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The Rise and Rise of the Mobile Phone: A Historic Guide

By Edited Jan 16, 2014 0 0

It’s technology that we can’t live without. The mobile phone has come a long way in the last 30 years reaching the point where it isn’t just a vital accessory to have, it’s crucial to the functioning of modern society.

Ever since Alexander Graham Bell invented the telephone, way back in the 1870’s, the devices have gotten smaller, more powerful and mobile. It’s always interesting to see how technology has changed over the years; and for some, collecting these technological antiques is something of a hobby. With this in mind, let’s take a look at how the humble mobile phone has developed to what we know it as today.


Dr. Martin Cooper, a researcher and executive from Motorola was one of the earliest pioneers of mobile technology, and is generally considered to be the inventor of the first mobile phone for handheld use. After a race with Bell Labs to be the first, Dr. Cooper came out on top. Weighing more than two pounds, the price tag was a whopping $3,995, and received the nickname ‘the brick’.

In a humorous end to the battle for the first ever mobile phone, Dr. Cooper made his first call on the 3rd April 1973 to his rival Dr. Joel S. Engel of Bells Labs. However it wasn’t until another 10 years later, after numerous developments that the mobile phone would be commercially available.     


On March 6th 1983, after years of developments and $100 million invested, the DynaTAC was released by Motorola. Throughout the eighties, the DynaTAC series dominated the mobile phone market. Today it is seen as an iconic symbol of the 1980’s with its chunky casing and huge aerial.

The first model was the 8000x, which offered a measly thirty minutes of talk time, with a modest standby time of eight hours. After this, several other models followed including 8000s. Updates occurred right up to 1994 with the Ultra Classic II. 


Whilst the 1980’s used a 1G network, which eventually was picked up worldwide by countries outside the US, including UK, Canada and Mexico, the 1990’s saw the development of a 2G network. The move sparked a flurry of activity in the mobile phone market as many different operators challenged to be the top dog, taking over the existing 1G network operators.

During this change, mobile phone hardware moved away from larger brick type models to much smaller hand-held devices, weighing 100-200g. The change in design was as a result of technological improvements, such as longer-lasting batteries and more advanced electronic components. The biggest development with 2G was the advent of SMS or text messaging. Motorola were still a big player in the market releasing phones like the StarTac in 1996, but towards the end of the 1990’s, Nokia were emerging as a huge commercial player with the 6110 (1998) and the 3210 (1999).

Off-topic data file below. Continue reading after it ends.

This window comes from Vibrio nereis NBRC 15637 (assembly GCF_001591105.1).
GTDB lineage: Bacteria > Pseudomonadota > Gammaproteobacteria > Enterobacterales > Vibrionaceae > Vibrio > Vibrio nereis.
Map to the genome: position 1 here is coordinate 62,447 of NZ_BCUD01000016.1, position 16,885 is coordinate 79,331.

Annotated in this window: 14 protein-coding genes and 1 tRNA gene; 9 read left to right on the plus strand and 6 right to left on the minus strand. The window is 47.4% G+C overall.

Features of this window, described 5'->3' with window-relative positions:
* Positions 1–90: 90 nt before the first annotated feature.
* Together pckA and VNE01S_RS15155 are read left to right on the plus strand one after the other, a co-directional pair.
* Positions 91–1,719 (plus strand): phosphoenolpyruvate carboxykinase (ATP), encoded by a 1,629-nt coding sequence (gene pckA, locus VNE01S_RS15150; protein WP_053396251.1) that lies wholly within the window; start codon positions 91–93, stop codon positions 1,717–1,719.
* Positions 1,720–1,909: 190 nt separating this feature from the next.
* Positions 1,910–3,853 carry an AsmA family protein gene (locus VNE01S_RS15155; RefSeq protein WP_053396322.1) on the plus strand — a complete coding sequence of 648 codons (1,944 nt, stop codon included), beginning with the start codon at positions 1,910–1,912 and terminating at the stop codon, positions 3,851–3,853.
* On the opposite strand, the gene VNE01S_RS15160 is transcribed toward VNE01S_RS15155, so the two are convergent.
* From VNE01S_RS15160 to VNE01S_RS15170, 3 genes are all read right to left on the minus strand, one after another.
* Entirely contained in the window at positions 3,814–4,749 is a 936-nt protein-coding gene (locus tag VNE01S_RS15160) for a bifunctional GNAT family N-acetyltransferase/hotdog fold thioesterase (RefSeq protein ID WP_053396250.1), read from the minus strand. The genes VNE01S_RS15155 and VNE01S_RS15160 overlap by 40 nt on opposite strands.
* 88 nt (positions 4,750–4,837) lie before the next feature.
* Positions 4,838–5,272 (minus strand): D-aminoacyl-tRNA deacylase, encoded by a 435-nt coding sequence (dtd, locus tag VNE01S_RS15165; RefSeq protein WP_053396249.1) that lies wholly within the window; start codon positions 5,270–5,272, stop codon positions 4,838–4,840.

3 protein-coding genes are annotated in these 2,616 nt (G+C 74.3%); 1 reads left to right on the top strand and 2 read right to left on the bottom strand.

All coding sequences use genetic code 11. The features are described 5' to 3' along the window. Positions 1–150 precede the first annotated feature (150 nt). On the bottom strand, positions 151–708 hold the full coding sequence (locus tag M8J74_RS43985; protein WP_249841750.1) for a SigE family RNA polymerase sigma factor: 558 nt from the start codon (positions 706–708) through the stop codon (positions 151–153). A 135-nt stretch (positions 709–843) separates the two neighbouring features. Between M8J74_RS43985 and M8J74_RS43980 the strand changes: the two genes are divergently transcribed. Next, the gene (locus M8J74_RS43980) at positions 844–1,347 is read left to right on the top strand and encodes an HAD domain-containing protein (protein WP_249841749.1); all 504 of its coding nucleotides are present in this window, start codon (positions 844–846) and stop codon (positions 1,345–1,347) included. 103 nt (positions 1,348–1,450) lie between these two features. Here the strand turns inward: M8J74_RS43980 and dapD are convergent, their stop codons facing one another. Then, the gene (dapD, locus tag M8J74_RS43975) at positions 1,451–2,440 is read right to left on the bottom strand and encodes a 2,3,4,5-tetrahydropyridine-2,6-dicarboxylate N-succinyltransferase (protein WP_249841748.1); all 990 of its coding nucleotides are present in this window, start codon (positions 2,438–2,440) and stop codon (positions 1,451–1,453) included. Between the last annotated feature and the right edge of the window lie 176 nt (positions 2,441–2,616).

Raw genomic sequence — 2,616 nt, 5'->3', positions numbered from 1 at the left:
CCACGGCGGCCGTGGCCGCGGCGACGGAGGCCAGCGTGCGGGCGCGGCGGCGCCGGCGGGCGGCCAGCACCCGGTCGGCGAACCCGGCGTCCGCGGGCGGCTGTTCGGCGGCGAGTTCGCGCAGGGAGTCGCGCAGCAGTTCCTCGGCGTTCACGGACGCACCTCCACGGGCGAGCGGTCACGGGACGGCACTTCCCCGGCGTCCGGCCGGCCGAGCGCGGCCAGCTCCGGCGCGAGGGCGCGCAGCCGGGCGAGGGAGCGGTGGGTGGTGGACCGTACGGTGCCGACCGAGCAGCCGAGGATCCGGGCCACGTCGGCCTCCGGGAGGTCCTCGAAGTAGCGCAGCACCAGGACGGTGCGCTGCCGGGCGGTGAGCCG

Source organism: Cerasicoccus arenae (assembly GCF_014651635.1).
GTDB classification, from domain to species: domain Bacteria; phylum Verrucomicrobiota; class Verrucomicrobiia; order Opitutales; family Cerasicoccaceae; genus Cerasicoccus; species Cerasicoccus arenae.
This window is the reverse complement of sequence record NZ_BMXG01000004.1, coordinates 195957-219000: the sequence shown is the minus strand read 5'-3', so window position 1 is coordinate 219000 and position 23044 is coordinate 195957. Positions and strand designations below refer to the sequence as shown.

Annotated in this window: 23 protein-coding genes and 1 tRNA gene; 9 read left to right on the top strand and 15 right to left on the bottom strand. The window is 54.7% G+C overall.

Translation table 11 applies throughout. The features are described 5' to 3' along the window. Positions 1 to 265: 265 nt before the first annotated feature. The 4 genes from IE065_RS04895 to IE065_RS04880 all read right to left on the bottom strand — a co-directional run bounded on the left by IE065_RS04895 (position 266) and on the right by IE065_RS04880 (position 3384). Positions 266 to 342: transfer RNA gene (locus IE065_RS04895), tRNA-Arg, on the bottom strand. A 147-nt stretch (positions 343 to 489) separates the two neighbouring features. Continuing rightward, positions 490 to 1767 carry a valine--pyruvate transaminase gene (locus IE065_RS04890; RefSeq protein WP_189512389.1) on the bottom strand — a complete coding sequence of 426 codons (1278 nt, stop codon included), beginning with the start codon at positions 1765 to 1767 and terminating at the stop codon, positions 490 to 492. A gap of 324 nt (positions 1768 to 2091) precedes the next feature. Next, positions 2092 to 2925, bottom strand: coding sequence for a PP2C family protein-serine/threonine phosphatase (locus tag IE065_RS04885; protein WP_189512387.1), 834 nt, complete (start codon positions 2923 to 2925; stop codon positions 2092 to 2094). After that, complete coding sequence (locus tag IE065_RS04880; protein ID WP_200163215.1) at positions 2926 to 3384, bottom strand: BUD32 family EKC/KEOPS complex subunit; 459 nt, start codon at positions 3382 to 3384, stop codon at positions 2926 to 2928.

3G cellular technology was launched in Japan in early 2001. Once again, this paved the way for a greater amount of information to be shared, allowing the market to expand as mobile phone providers filled the market. Nokia continued to be commercially successful, as did Motorola with their Razr v3 (2004). Another notable phone of the era included the Sanyo SCP-5300 (2002).

The noughties were a decade filled with wonderful mobile inventions, all trying to corner a specific market. From PDA’s to early incarnations of smartphones, there were small, tall, thin and fat devices perfect for a variety of markets, but mainly the business ones. Blackberry’s started to become popular, the 5810 (2002) epitomised the exciting developments as it had organiser features, email capabilities and a thumb keyboard.

Advancements in technology saw manufacturers integrating a range of other features, including cameras, Internet browsing capabilities and touchscreens.  This improved functionality opened the door to wider usage and helped to make mobiles one of the most popular accessories for consumers around the world. 


The mobile phone market is now dominated with Smartphones. It’s believed that one of the first ever smartphones was the Kyocera QCP6035, which hit the retail market in early 2001. It featured just 8MB of memory and came with a very basic and bland monochrome display, but it paved the way for future models from manufacturers such as Apple, HTC and Samsung. Thanks to the evolution of mobile Internet, mobile phones are literally getting smarter (hence the name).

The Apple iPhone dominates the current smartphone market today, with all of its functions and capabilities. It does leave us begging the question, where do we go from here? With Mobile phones experiencing such a meteoritic rise in such a short space of time, who knows what we will be using in the next 5 or 10 years. 



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